A large number of the “behavioral theories” that were set up beginning from the 1950s up to the 1980s had their attention on two classes of leader behavior. These classes were initiating and consideration (Antonakis, et al, 2004). These researchers, Antonakis, et al (2004), further observed that whereas there was a big effort to keenly consider the link between the leader behaviors and the resultant leadership efficiency, outcomes went on being weak or open to doubt. Therefore, leadership experienced its next or second-largest crisis (Antonakis, et al, 2004).
Comparable to the pivotal piece of Stogdill (1948), Cogliser & Bringham, (2004) states that entrepreneurship had an understandable delineation point from the trait move to the behavioral move. In an analysis carried out by Gartner (1985) in the field, it was concluded that disparities that can be traced among those who are entrepreneurs as well their business undertakings are as immense as the disparities between those who are entrepreneurs and those who are not and between the firms that have just been set up and those that have been in operation for a longer time.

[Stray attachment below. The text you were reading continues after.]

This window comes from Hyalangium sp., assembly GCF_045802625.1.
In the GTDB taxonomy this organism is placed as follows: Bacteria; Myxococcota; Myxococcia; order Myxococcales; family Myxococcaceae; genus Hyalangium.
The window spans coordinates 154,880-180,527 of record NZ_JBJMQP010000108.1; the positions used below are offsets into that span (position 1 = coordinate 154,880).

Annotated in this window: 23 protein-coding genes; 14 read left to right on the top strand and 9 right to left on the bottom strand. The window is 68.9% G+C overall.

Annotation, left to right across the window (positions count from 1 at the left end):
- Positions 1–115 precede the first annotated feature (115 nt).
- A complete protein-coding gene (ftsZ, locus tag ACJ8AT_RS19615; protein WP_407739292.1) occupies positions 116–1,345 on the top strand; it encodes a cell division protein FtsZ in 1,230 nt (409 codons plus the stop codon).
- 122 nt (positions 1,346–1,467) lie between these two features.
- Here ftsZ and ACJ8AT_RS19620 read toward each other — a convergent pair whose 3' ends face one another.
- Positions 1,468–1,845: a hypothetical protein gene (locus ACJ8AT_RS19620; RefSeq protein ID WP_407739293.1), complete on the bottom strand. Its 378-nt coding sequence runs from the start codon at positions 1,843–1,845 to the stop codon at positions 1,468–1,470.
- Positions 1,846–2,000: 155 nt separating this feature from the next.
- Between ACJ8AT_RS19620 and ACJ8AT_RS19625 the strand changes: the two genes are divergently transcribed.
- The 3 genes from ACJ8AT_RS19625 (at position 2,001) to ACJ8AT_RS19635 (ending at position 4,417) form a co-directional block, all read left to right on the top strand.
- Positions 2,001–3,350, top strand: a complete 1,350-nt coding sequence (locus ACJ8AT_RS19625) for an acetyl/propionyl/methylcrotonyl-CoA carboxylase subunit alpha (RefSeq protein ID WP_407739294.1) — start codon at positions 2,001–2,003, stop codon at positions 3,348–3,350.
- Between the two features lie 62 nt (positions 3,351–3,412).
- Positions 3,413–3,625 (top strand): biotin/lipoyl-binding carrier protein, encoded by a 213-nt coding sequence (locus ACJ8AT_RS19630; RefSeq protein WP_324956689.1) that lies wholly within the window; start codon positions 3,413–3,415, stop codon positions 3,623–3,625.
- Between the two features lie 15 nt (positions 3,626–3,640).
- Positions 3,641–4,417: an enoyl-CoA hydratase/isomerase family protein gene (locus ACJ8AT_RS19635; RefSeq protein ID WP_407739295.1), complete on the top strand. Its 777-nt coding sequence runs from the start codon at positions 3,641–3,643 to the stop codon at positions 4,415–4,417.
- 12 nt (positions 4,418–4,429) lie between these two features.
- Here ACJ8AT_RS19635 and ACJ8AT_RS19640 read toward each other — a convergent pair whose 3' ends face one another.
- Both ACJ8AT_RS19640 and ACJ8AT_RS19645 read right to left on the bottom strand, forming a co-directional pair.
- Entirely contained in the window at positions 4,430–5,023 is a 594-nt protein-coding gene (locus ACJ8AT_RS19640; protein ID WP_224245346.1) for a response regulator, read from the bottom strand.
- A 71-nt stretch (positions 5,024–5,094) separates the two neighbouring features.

This scholar as well called for a basic move away from individual trait standpoints and go in the direction of a behavioral approach for the study of entrepreneurship. Gartner (1988) went ahead to give a proposal that “future exploration of the entrepreneur should move away from what he/she is toward what he/she does” (Gartner, 1988, p.19). More reviews that were carried out ensured reinforcement of the need to take up a “behavioral approach”(Low & MacMillan, 1988). This was a well-seen move away from asking the question about who an entrepreneur is.